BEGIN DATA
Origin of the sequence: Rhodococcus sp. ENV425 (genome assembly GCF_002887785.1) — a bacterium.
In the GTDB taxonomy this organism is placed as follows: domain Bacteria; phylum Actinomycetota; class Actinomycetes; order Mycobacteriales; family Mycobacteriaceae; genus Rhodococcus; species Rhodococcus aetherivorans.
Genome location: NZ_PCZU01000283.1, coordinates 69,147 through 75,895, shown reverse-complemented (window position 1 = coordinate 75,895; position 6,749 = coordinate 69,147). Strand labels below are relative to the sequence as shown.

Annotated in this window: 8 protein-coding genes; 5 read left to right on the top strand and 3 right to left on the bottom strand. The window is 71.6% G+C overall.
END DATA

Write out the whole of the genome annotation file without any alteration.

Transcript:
Origin of the sequence: Rhodococcus sp. ENV425 (genome assembly GCF_002887785.1) — a bacterium.
In the GTDB taxonomy this organism is placed as follows: domain Bacteria; phylum Actinomycetota; class Actinomycetes; order Mycobacteriales; family Mycobacteriaceae; genus Rhodococcus; species Rhodococcus aetherivorans.
Genome location: NZ_PCZU01000283.1, coordinates 69,147 through 75,895, shown reverse-complemented (window position 1 = coordinate 75,895; position 6,749 = coordinate 69,147). Strand labels below are relative to the sequence as shown.

Annotated in this window: 8 protein-coding genes; 5 read left to right on the top strand and 3 right to left on the bottom strand. The window is 71.6% G+C overall.